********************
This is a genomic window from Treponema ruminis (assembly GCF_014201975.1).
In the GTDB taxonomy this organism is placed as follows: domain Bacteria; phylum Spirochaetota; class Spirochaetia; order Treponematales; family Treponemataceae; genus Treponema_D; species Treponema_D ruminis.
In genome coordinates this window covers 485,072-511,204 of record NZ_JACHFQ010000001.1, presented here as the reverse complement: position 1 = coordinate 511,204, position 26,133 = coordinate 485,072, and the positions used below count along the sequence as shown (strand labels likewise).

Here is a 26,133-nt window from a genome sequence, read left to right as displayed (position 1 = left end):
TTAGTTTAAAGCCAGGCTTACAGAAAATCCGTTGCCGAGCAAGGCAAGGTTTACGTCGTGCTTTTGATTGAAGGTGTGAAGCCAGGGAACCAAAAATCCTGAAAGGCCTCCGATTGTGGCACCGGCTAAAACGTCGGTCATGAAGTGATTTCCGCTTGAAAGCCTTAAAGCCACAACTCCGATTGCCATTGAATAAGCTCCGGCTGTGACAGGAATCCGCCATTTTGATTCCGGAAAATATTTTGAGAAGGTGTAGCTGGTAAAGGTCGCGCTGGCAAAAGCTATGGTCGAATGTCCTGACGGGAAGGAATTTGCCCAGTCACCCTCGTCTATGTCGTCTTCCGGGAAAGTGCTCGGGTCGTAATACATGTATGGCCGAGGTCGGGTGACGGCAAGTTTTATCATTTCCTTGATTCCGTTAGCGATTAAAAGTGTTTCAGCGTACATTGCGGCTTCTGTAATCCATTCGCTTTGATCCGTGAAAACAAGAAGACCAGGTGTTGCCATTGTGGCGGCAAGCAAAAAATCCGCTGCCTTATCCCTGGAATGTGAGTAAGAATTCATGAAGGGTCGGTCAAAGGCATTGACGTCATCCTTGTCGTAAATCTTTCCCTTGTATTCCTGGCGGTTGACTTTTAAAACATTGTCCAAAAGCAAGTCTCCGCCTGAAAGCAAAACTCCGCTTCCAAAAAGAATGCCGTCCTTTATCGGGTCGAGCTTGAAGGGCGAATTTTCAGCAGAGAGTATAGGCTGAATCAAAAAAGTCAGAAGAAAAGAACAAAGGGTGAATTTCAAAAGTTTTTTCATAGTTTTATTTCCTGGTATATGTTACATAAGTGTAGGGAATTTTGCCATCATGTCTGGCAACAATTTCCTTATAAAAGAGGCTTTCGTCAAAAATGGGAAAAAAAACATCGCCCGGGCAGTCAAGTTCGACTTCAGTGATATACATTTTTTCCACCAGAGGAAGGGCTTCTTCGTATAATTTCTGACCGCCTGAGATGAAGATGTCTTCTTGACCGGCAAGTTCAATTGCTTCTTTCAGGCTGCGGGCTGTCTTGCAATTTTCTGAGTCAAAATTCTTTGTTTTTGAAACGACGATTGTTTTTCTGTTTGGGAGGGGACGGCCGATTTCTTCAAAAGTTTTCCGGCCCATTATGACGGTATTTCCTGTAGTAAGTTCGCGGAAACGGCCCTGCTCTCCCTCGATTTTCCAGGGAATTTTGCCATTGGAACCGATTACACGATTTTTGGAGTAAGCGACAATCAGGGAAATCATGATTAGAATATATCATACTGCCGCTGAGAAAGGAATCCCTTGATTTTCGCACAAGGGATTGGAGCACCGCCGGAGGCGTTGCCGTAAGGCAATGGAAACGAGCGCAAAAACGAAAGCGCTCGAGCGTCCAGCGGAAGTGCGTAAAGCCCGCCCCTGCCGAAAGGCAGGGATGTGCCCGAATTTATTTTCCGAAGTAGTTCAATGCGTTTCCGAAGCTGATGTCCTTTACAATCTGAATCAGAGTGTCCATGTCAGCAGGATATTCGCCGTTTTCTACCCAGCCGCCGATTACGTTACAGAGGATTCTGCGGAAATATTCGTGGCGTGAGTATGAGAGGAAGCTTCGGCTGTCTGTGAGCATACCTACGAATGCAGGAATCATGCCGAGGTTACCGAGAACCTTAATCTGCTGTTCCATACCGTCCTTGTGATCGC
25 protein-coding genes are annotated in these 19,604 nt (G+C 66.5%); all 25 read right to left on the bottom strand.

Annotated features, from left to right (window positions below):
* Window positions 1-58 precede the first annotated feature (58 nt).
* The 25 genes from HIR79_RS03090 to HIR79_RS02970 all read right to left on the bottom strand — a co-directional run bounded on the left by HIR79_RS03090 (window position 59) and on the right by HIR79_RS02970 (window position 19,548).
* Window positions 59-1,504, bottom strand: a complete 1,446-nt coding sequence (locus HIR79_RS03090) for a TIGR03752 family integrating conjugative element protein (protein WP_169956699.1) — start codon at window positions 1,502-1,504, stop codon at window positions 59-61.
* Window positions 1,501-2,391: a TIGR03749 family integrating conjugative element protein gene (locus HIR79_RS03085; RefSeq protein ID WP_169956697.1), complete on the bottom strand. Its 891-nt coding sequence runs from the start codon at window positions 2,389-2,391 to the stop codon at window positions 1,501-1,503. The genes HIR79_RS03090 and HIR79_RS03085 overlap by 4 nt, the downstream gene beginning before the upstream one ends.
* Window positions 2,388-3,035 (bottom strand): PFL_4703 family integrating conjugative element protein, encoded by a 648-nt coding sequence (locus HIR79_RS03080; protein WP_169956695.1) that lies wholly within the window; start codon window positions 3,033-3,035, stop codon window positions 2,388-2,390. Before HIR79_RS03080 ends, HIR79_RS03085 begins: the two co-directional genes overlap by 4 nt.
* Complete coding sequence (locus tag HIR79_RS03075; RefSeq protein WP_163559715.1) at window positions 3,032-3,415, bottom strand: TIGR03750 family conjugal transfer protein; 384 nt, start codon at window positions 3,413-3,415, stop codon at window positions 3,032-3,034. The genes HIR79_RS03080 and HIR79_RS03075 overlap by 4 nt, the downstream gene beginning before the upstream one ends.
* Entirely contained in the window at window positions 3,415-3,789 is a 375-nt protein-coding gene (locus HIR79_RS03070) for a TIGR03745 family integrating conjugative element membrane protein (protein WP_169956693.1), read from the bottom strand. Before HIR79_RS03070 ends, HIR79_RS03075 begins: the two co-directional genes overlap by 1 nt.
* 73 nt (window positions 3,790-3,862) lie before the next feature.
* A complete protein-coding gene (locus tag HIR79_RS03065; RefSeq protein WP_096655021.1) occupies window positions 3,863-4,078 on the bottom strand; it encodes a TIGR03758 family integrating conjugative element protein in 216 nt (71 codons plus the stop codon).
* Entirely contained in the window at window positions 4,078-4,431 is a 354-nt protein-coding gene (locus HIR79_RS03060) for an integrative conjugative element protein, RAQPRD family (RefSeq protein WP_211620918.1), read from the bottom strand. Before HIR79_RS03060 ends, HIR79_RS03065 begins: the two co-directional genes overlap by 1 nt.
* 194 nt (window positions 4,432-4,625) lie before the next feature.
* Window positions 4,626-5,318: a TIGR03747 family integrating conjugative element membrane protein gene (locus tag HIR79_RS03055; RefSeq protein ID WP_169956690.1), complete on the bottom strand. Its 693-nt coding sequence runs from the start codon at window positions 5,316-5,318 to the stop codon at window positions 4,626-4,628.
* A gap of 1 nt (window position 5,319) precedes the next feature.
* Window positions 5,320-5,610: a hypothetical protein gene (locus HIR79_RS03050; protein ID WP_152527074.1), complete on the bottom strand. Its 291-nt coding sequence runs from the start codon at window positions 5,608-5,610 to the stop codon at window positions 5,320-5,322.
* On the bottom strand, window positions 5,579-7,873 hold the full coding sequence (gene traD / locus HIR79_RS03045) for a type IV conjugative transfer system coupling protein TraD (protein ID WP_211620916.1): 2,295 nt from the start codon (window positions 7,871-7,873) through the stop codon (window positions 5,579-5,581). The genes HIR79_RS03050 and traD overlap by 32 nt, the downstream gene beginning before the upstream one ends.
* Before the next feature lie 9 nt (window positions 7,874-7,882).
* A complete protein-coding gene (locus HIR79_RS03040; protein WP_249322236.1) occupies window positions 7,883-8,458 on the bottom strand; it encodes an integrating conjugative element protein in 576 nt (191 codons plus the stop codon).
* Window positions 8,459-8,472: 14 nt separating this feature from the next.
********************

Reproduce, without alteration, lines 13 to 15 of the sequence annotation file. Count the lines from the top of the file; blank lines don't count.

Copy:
* Complete coding sequence (locus tag HIR79_RS03075; RefSeq protein WP_163559715.1) at window positions 3,032-3,415, bottom strand: TIGR03750 family conjugal transfer protein; 384 nt, start codon at window positions 3,413-3,415, stop codon at window positions 3,032-3,034. The genes HIR79_RS03080 and HIR79_RS03075 overlap by 4 nt, the downstream gene beginning before the upstream one ends.
* Entirely contained in the window at window positions 3,415-3,789 is a 375-nt protein-coding gene (locus HIR79_RS03070) for a TIGR03745 family integrating conjugative element membrane protein (protein WP_169956693.1), read from the bottom strand. Before HIR79_RS03070 ends, HIR79_RS03075 begins: the two co-directional genes overlap by 1 nt.
* 73 nt (window positions 3,790-3,862) lie before the next feature.